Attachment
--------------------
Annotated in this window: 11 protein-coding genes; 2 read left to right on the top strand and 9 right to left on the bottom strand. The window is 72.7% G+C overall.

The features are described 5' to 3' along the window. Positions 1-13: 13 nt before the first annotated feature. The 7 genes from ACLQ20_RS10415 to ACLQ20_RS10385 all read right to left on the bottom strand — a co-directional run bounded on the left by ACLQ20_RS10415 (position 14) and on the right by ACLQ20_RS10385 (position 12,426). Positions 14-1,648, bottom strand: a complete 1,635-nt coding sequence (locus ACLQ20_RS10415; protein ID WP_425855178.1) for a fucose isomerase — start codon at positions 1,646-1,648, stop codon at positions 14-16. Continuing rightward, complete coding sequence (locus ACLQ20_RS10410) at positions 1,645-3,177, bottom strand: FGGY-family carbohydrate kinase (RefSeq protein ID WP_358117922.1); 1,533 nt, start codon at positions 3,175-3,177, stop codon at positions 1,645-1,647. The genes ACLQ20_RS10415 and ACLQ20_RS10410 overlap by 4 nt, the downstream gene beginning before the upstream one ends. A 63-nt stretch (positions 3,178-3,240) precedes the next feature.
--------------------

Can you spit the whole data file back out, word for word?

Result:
Annotated in this window: 11 protein-coding genes; 2 read left to right on the top strand and 9 right to left on the bottom strand. The window is 72.7% G+C overall.

The features are described 5' to 3' along the window. Positions 1-13: 13 nt before the first annotated feature. The 7 genes from ACLQ20_RS10415 to ACLQ20_RS10385 all read right to left on the bottom strand — a co-directional run bounded on the left by ACLQ20_RS10415 (position 14) and on the right by ACLQ20_RS10385 (position 12,426). Positions 14-1,648, bottom strand: a complete 1,635-nt coding sequence (locus ACLQ20_RS10415; protein ID WP_425855178.1) for a fucose isomerase — start codon at positions 1,646-1,648, stop codon at positions 14-16. Continuing rightward, complete coding sequence (locus ACLQ20_RS10410) at positions 1,645-3,177, bottom strand: FGGY-family carbohydrate kinase (RefSeq protein ID WP_358117922.1); 1,533 nt, start codon at positions 3,175-3,177, stop codon at positions 1,645-1,647. The genes ACLQ20_RS10415 and ACLQ20_RS10410 overlap by 4 nt, the downstream gene beginning before the upstream one ends. A 63-nt stretch (positions 3,178-3,240) precedes the next feature.